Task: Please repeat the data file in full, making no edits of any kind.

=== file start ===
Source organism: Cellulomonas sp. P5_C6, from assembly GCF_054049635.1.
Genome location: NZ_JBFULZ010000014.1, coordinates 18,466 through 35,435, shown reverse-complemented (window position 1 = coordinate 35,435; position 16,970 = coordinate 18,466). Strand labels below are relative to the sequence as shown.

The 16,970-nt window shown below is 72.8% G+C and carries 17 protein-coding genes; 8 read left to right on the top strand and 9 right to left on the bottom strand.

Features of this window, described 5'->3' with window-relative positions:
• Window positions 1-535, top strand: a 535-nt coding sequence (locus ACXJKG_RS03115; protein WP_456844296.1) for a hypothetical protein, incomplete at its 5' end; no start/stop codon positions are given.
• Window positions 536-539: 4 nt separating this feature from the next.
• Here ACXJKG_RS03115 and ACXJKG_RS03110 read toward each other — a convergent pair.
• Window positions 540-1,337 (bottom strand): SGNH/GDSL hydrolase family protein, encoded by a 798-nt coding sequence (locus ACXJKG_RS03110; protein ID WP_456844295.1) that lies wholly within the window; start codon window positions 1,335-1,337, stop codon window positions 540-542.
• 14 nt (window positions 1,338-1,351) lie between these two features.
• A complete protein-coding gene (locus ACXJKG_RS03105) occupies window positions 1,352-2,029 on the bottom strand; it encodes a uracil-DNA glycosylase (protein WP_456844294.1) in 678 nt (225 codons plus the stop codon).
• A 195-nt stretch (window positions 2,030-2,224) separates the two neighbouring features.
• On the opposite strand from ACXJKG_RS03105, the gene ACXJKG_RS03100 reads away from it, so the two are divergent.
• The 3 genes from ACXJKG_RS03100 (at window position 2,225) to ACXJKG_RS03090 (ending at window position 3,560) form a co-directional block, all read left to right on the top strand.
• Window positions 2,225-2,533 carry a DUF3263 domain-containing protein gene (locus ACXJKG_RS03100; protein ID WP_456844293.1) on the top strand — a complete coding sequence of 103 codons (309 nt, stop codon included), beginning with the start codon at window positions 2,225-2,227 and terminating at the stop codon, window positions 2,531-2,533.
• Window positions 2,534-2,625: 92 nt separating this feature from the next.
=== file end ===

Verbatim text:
Source organism: Cellulomonas sp. P5_C6, from assembly GCF_054049635.1.
Genome location: NZ_JBFULZ010000014.1, coordinates 18,466 through 35,435, shown reverse-complemented (window position 1 = coordinate 35,435; position 16,970 = coordinate 18,466). Strand labels below are relative to the sequence as shown.

The 16,970-nt window shown below is 72.8% G+C and carries 17 protein-coding genes; 8 read left to right on the top strand and 9 right to left on the bottom strand.

Features of this window, described 5'->3' with window-relative positions:
• Window positions 1-535, top strand: a 535-nt coding sequence (locus ACXJKG_RS03115; protein WP_456844296.1) for a hypothetical protein, incomplete at its 5' end; no start/stop codon positions are given.
• Window positions 536-539: 4 nt separating this feature from the next.
• Here ACXJKG_RS03115 and ACXJKG_RS03110 read toward each other — a convergent pair.
• Window positions 540-1,337 (bottom strand): SGNH/GDSL hydrolase family protein, encoded by a 798-nt coding sequence (locus ACXJKG_RS03110; protein ID WP_456844295.1) that lies wholly within the window; start codon window positions 1,335-1,337, stop codon window positions 540-542.
• 14 nt (window positions 1,338-1,351) lie between these two features.
• A complete protein-coding gene (locus ACXJKG_RS03105) occupies window positions 1,352-2,029 on the bottom strand; it encodes a uracil-DNA glycosylase (protein WP_456844294.1) in 678 nt (225 codons plus the stop codon).
• A 195-nt stretch (window positions 2,030-2,224) separates the two neighbouring features.
• On the opposite strand from ACXJKG_RS03105, the gene ACXJKG_RS03100 reads away from it, so the two are divergent.
• The 3 genes from ACXJKG_RS03100 (at window position 2,225) to ACXJKG_RS03090 (ending at window position 3,560) form a co-directional block, all read left to right on the top strand.
• Window positions 2,225-2,533 carry a DUF3263 domain-containing protein gene (locus ACXJKG_RS03100; protein ID WP_456844293.1) on the top strand — a complete coding sequence of 103 codons (309 nt, stop codon included), beginning with the start codon at window positions 2,225-2,227 and terminating at the stop codon, window positions 2,531-2,533.
• Window positions 2,534-2,625: 92 nt separating this feature from the next.